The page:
Of course, I’ll end up installing several Microsoft Apps due to the way my life is now organised, but I’ll be spending more money with Google that would have been destined for Microsoft. I won’t make a lot of difference to their bottom line but add in the millions of other users that have or are making the switch, and it surely can’t be seen as a good thing for the company.

Oh well.

Anyhow, I’ve got a phone to continue setting up. No doubt I’ll let you know how I get on…

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Watch Out!

13 Sep

With the market for wearables being currently much smaller than anyone expected, I admire Apple for sticking with it.

Microsoft didn’t, and yet again abandoned a promising product line in the band, rather than investing in it.

I wonder what Satya’s master plan is?

Probably just cloud everywhere.

Not a bad plan I suppose, but ask Apple how it feels having the vast majority of your income come from one product.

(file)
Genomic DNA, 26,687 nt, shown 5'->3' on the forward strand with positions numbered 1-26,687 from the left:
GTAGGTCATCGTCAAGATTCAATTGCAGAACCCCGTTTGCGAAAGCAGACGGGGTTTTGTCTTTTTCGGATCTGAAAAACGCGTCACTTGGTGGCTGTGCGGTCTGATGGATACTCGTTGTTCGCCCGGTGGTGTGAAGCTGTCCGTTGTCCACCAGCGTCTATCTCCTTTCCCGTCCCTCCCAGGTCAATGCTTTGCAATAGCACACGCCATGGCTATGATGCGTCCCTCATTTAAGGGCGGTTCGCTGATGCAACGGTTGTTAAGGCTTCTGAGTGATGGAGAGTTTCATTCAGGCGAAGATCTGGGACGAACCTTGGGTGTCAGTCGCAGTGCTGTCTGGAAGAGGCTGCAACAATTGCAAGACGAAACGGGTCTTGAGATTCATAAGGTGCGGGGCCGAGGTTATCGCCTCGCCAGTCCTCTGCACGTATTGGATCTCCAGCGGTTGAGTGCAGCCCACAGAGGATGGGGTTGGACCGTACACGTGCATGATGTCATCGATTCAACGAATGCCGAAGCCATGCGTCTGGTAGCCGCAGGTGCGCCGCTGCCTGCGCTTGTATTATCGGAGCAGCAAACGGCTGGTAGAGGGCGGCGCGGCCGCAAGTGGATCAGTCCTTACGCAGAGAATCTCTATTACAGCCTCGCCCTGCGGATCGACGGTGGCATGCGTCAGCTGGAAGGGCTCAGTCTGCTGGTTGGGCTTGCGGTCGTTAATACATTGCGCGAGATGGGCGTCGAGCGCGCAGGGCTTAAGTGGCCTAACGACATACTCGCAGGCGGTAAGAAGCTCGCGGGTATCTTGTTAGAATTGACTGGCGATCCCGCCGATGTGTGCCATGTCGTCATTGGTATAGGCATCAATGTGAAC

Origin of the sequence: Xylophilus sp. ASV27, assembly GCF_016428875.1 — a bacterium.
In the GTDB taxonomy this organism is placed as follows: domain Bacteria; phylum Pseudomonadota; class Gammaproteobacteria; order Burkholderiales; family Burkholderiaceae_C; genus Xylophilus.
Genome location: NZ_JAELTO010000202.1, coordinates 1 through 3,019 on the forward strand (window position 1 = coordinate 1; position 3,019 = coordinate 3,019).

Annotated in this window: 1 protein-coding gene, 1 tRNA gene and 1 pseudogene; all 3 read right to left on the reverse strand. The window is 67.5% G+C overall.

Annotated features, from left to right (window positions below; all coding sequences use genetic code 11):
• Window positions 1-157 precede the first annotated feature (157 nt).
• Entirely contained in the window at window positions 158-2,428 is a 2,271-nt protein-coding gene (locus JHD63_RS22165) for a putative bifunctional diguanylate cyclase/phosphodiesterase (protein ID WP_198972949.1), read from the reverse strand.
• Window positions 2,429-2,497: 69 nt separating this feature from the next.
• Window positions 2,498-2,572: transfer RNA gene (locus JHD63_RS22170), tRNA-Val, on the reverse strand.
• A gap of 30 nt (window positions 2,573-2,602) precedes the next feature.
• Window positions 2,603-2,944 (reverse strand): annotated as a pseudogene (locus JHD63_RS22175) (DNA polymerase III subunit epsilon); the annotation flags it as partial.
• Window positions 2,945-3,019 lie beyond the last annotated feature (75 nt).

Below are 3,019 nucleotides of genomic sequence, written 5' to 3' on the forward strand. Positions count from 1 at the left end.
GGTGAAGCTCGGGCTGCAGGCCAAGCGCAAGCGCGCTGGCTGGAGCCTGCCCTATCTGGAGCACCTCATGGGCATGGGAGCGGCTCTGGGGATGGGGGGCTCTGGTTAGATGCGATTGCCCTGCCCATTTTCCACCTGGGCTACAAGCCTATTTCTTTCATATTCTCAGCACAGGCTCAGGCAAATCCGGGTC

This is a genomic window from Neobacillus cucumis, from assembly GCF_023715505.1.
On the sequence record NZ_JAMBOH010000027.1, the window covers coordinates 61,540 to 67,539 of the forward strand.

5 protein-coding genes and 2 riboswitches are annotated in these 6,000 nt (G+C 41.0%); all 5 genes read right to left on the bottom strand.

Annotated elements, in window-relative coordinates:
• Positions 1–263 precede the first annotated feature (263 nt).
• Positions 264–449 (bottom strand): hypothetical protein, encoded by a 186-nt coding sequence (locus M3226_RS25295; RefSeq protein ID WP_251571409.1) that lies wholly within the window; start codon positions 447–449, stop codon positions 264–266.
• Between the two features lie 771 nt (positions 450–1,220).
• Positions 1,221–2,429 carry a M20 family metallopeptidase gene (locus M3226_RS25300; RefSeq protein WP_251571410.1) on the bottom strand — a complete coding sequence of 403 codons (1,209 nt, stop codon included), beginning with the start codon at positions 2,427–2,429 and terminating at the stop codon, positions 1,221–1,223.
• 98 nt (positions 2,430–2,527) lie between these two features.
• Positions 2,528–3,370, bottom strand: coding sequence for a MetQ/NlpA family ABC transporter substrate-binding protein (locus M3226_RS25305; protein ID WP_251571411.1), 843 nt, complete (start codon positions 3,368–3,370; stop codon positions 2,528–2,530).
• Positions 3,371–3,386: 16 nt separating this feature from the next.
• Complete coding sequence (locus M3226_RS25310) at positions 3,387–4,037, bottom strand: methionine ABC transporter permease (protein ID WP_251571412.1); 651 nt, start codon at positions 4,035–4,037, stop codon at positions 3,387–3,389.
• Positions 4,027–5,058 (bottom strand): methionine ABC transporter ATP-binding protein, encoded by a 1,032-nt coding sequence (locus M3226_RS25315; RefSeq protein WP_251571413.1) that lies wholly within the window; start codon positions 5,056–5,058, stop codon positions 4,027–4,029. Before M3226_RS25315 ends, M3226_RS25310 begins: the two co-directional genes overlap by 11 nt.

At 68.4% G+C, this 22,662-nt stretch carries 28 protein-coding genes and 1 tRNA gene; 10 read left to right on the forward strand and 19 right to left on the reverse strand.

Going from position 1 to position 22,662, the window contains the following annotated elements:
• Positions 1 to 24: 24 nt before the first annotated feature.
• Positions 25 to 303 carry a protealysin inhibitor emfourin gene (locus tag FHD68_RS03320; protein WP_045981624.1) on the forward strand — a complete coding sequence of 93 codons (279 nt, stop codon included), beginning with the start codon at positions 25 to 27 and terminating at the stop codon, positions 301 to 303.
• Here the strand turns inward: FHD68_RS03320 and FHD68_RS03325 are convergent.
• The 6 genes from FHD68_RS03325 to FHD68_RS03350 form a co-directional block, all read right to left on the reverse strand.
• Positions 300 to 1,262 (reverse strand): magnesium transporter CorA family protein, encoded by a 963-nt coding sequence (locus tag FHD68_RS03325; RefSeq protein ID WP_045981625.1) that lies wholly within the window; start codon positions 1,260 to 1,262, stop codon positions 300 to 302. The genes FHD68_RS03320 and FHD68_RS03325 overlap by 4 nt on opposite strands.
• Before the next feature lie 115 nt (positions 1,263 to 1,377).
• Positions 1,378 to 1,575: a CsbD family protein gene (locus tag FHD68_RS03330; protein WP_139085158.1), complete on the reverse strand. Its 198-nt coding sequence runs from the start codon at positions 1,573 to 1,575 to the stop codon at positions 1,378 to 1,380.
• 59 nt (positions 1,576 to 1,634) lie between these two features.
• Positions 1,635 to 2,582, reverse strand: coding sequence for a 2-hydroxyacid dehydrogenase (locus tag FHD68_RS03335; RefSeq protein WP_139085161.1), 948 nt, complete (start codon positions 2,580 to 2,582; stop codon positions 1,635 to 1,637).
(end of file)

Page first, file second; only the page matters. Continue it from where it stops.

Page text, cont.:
You’d think Microsoft would already be wise to this having stood by to watch Windows become less relevant as the world moved on to the mobile platforms they largely overlooked.

Band was only ever going to be a bit player, but it could have been another piece of the services puzzle to pull people in.

Possibly a bit like Apple is doing with their watch.

Now we’ll never know, apart from watching Apple continue to innovate and iterate with their Watch.

Haven’t we seen this happen before?

Time to Look Again at FireFox?

1 Sep

Eons ago all we had was the Mosaic we browser (not strictly true, but that was the big one).

No matter, Netscape came to the rescue with many of the Mosaic team on board, added the blink tag, and started charging for essentially the same thing.

Somewhere along the line Microsoft woke up to the internet and started knocking out their own Internet Explorer for free, eventually bundling it with the OS and taking 95% market share.